The food stamp program is not a government handout – it is a true safety net program that provides access to food for people who cannot afford to choose between rent, medicine, child care and transportation. And it is efficient: The National Journal recently named SNAP “one of the government’s top successes” and the Government Accountability Office has repeatedly reported on the successes of this important program.

In the month of June, Republican members of Congress attempted to cut $20 billion from the Supplemental Nutrition Assistance Program (SNAP), the program formerly known as food stamps, and failed. SNAP is our government’s first line of defense against hunger and malnutrition, and it should be better equipped to accomplish that task, not gutted for the sake of politics. Will you join me and add your name to the petition started by Rep. Jim McGovern telling House Republicans to vote down cuts to food stamps?

As stated by Representative Jim McGovern recently stated, “…any rational person would say that [Republican members of Congress] went too far. Instead, Republican leadership in the House of Representatives, has doubled down on the crazy, and drafted a bill that doubles the cuts to SNAP…” “Hunger shouldn’t be a political issue. We urge you to reject $39 billion in cuts to SNAP, and ensure that the 49 million people who are hungry in America – 17 million of whom are children – aren’t left without life-saving, vital aid..”

My question for the day is as follows: Why should one of the wealthiest nations in the world put children and other vulnerable persons at risk? As stated previously, drastic cuts to SNAP are being considered that would result in millions of Americans loosing SNAP benefits. If Congress cuts funding for this poverty relief program, it will affect millions of children and families, leaving them even more vulnerable to hunger in one of the wealthiest nations in the world.

Will you join me in speaking up for children right now, by asking your member of Congress in the US House of Representative to protect SNAP from any further devastating cuts? If so, please contact your Representative and ask them to not balance the budget on children and youth.

Your elected officials in Washington, DC need to hear from you loud and clear, since the children who rely on SNAP are unable to speak from themselves to our elected officials.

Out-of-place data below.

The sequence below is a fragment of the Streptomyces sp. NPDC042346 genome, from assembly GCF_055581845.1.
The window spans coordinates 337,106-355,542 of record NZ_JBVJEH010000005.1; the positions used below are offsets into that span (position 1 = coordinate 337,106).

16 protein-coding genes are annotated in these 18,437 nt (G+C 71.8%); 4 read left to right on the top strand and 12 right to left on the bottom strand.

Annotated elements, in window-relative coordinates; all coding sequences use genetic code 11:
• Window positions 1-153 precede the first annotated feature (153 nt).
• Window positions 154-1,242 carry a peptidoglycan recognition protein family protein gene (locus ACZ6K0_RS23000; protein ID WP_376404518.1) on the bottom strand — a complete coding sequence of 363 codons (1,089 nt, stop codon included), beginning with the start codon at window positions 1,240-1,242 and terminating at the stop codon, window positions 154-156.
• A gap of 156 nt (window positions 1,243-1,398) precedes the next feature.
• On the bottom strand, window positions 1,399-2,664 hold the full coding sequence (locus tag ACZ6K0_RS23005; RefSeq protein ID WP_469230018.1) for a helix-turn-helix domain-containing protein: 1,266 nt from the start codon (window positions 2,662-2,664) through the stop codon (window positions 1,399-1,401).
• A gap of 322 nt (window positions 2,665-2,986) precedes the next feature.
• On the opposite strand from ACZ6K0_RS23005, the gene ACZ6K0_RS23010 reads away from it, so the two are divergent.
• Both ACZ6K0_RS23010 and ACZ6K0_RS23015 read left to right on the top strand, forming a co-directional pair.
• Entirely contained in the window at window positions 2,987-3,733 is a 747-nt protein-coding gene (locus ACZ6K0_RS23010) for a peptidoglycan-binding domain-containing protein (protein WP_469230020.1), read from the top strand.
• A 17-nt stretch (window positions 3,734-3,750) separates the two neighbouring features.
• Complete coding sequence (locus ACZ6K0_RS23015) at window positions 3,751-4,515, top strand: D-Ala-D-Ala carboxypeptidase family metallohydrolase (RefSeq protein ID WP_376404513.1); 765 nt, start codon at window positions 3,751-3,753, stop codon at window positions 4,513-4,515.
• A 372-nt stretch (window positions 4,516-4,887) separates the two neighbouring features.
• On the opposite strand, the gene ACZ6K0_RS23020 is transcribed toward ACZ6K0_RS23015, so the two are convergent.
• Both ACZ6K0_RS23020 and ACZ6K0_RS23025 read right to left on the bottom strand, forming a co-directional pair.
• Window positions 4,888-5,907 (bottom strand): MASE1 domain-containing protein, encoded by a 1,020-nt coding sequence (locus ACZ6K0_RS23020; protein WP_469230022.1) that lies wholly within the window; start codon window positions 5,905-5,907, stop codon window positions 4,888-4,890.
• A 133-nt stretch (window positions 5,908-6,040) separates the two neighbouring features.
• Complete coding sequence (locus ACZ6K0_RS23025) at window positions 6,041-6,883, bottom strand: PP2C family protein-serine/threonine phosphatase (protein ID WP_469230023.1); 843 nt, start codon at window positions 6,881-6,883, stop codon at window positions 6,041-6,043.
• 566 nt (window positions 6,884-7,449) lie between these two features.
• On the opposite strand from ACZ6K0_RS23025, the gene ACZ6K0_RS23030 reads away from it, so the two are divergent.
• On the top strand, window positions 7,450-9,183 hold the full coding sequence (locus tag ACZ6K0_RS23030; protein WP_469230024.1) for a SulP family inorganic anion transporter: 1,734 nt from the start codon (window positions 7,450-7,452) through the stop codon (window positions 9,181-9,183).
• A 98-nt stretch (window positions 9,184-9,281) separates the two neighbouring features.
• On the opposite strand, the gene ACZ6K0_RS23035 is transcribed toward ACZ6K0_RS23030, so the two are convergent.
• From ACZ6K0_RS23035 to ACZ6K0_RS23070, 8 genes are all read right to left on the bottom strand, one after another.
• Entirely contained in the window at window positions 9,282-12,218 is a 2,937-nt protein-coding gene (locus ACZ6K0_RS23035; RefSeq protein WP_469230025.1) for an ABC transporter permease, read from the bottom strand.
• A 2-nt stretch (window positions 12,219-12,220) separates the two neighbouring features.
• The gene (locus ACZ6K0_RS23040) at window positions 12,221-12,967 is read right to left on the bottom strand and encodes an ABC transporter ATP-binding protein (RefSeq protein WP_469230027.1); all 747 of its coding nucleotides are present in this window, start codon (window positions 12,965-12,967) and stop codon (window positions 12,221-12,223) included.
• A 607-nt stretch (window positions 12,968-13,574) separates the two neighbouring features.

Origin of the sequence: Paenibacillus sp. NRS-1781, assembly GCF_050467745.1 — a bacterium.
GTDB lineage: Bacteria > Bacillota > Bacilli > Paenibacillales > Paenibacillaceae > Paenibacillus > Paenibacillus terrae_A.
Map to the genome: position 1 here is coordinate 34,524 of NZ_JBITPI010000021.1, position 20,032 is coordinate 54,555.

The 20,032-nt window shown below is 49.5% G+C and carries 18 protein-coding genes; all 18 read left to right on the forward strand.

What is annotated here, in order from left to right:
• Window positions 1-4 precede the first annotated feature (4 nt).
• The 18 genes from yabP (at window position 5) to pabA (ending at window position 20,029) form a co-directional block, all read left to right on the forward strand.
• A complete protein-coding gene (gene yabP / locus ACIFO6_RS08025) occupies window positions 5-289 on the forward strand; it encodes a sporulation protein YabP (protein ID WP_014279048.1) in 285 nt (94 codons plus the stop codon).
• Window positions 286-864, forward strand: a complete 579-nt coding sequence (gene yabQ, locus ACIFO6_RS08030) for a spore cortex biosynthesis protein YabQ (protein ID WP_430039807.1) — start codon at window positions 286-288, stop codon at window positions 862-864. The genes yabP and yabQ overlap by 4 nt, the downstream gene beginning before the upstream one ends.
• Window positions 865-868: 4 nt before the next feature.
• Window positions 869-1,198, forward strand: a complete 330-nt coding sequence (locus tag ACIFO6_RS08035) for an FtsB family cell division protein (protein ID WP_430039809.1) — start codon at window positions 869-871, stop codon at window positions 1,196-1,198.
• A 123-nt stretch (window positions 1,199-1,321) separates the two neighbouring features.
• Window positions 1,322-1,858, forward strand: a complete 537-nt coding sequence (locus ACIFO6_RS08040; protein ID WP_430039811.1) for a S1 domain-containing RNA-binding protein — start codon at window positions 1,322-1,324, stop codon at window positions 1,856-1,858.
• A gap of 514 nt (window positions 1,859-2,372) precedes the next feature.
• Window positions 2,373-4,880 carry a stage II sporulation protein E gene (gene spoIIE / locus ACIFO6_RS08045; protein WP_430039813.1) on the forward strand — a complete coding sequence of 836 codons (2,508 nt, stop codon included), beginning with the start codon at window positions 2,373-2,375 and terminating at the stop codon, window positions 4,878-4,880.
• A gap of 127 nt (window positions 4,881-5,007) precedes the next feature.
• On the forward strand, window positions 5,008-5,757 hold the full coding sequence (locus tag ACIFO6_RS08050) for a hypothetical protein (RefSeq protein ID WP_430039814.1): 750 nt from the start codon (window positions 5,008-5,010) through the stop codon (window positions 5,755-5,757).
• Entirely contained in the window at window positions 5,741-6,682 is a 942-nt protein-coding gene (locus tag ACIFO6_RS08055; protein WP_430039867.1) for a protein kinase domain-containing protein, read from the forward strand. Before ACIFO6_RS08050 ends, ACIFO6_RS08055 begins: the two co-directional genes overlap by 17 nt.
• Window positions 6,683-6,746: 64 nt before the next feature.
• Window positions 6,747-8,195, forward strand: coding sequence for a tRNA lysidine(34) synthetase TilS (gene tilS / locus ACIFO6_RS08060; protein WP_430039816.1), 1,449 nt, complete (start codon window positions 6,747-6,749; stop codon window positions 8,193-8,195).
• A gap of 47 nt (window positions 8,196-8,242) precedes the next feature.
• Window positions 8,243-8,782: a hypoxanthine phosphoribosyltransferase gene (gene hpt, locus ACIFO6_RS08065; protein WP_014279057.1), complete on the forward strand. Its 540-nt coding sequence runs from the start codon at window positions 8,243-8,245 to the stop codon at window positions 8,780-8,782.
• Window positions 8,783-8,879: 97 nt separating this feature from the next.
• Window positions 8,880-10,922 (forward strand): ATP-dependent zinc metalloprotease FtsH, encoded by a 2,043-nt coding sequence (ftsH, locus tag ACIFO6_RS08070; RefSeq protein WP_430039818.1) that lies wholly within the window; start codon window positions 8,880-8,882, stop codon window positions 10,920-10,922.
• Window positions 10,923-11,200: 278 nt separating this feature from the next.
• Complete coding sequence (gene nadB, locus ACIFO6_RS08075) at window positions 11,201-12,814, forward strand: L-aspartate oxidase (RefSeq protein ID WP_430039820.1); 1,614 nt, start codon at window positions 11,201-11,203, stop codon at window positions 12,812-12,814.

As was recently shared in an action alert from anti-hunger programs, there are a lot of misconceptions about receives SNAP. Lets be clear, without SNAP, many indigent families assert that their children would “probably would not have food to eat.”

For those of you that read this post and take action to prevent further cuts to SNAP, I thank you for taking action on this very important issue and lending your voice to children who cannot protect themselves.

You may never know what results come of your action, but if you do nothing there will be no result. ~ Gandhi

Source(s): Representative Jim McGovern Action Alert. No Kid Hungry Share Our Strength Action Alert. http://www.congress.org. Feeding America. Action Alert Voices for Americas Children. Action Alert Bread for the World. St. Vincent de Paul Society. National Center on Family Homelessness.
Photo Credit: Microsoft Clip Art

CIRCLE OF PROTECTION

Scared Child

Bread for the World sends out Action Alerts discussing the “Circle of Protection: A Statement on Why We Need to Protect Programs for the Poor” and encouraging supporters to take action to support funding for programs that serve the most vulnerable members of society.

In the Action Alert, Rev. David Beckmann, president of Bread for the World, states that, “Everything we have achieved for poor and hungry people in the last 35 years is under severe threat of budget cuts—nutrition programs such as the Supplemental Nutrition for Women, Infants, and Children (WIC) and SNAP (formerly food stamps), as well as poverty-focused development assistance.”

It has been reported that more than forty-nine (49) million Americans lack reliable access to the food. Childhood hunger is a growing reality in America. In one of the wealthiest nations in the world, the prevalence of childhood hunger is a national travesty and for many a well-kept secret. Approximately, one (1) in four (4) children in America is food insecure. This is not the time to be cutting very necessary programs for the most vulnerable members of our society.

Statistics on Childhood Hunger in the United States:

According to the USDA, over seventeen (17) million children lived in food insecure (low food security and very low food security) households in 2009. ii